The beginning of the video snoop can probably be dated to 1948 when a man named Allen Funt hid a camera, tricked people into amusing and sometimes embarrassing situations, then -- after revealing himself and obtaining their consent -- broadcast the results on that fledgling medium, television.
Today, Allen Funt -- whose "Candid Camera" show went off the air as a regular series in 1978 -- says this about the ever-increasing intrusion of the video camera into daily life: "It's a subject that I'm so confused about."
His confusion is eloquent testimony to the way technology has outstripped ethics and legality in determining boundaries for the use of the video camera.
From attorneys to academics to businessmen, people involved with the impact of the video camera on modern society agree that while new technologies open up new worlds of communication and record-keeping, this can often be at the expense of personal privacy.
"Like other technologies, video cameras carry opportunity and real danger at the same time," said Stuart Comstock-Gay, director of the Maryland branch of the American Civil Liberties Union. "Very little in our lives is private anymore, and video cameras are one of the most obvious manifestations of that."
Mr. Comstock-Gay cited as "good use of the video camera" the taping last month of Los Angeles police beating Rodney King. "Bad," he said, "is employers conducting surveillance in the locker room. We know it happens. But we don't know how much it happens."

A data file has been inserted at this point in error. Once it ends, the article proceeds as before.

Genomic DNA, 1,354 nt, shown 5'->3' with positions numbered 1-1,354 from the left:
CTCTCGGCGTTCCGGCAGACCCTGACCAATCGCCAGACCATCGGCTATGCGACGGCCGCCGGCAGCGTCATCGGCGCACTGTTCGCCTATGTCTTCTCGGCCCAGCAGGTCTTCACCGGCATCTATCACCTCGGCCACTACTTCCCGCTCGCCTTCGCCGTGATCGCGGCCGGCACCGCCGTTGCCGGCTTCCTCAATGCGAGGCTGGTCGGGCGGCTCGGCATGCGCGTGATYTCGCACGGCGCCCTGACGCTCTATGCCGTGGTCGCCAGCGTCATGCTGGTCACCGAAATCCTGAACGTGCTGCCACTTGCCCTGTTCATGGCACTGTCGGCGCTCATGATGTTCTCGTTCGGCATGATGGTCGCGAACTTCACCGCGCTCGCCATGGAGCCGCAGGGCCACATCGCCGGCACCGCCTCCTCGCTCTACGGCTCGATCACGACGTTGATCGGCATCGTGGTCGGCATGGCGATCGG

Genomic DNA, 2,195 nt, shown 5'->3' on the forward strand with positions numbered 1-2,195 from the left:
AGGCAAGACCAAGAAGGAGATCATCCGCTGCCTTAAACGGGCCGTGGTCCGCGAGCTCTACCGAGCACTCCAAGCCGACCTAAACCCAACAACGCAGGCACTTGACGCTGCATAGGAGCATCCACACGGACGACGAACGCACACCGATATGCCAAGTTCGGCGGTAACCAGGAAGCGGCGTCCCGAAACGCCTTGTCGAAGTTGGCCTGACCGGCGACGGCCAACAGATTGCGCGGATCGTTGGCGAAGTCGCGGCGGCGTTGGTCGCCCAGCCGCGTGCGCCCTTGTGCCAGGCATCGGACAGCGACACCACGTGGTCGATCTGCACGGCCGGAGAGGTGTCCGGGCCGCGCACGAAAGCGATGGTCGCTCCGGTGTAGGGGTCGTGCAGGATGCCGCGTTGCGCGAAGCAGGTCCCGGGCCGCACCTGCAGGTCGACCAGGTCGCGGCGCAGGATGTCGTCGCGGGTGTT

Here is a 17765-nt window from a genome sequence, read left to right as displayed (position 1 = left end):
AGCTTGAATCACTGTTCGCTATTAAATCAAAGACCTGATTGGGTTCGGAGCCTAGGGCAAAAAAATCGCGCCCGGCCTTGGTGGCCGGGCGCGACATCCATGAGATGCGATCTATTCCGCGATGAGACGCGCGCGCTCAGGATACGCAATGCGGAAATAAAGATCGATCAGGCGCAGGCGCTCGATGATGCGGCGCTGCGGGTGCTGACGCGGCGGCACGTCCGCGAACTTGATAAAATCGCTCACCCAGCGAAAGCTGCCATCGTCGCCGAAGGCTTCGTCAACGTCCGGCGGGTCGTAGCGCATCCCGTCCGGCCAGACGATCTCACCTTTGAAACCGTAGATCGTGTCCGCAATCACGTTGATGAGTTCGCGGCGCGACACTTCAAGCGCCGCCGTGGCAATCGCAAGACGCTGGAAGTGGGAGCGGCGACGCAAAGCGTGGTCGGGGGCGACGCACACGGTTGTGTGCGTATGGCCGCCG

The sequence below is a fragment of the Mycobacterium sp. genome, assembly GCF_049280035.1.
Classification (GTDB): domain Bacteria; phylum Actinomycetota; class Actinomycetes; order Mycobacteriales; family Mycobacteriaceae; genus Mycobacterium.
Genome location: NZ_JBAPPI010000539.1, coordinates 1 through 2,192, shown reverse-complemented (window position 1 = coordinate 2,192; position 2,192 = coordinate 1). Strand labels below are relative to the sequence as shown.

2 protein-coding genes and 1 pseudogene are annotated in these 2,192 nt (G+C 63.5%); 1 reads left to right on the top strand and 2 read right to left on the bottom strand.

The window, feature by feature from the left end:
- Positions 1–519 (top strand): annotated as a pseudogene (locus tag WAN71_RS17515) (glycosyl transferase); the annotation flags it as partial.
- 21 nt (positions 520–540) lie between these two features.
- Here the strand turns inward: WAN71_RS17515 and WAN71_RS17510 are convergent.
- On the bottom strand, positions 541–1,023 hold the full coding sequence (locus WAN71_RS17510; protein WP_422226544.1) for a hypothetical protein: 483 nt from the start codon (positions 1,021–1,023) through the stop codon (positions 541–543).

As for legal guidelines, "You can use a camera in those areas where the naked eye could see," said Charles Carroll, president of ASET Corporation, a Dayton, Ohio-based company specializing in covert surveillance operations.
"It's perfectly within the limits of the law to tape the street from someone's home. If you're looking behind the walls into a private home, you begin to get into a person's right to privacy."
Taping in public becomes legally questionable, said Robert Ellis Smith, a Rhode Island attorney who edits a monthly newsletter, The Privacy Journal, "when you photograph people who are doing things that are constitutionally protected, such as exercising their rights of free speech, religion or assembly."
He added that private individuals and companies can go further in taping than the government, whose activities are restrained by Fourth Amendment restrictions against illegal search and seizure.
"Companies will use video surveillance for safety or security, usually with the camera in plain view," Mr. Carroll said. "But I don't know many companies that want to be viewed as spying on their employees."
With new technology, though, "anything is possible," he said. "Go into a Radio Shack and see what you can buy to invade a person's privacy. The stuff is readily available."
The public's fascination with videotaping is evident in the popularity of two TV shows, "America's Funniest Home Videos" and "America's Funniest People." And a new version of "Candid Camera" -- with Allen Funt as consultant -- is scheduled for syndication this fall.
It's a format that has become public domain, Mr. Funt said. "I finally had to realize that this is no one's property. Anyone can take pictures that way."
News media are also availing themselves of the proliferation of video cameras, and the Rodney King incident is only one example. Cable Network News has a feature called "News Hounds," which solicits tape from viewers. In the five years the feature has run, said CNN spokeswoman Melinda McIntire, about 150 tapes have been submitted.
"We use it to supplement our coverage, usually of natural disasters," she explained. "For example, flooding, tornadoes, plane crashes, an alligator in a swimming pool."
Locally, WMAR-TV (Channel 2) just two weeks ago added a "news watcher" feature, asking viewers to submit tapes of breaking stories. "We've had a moderate response," said news director Bob Feldman. Only one piece has been used so far: a roof falling in an apartment complex fire.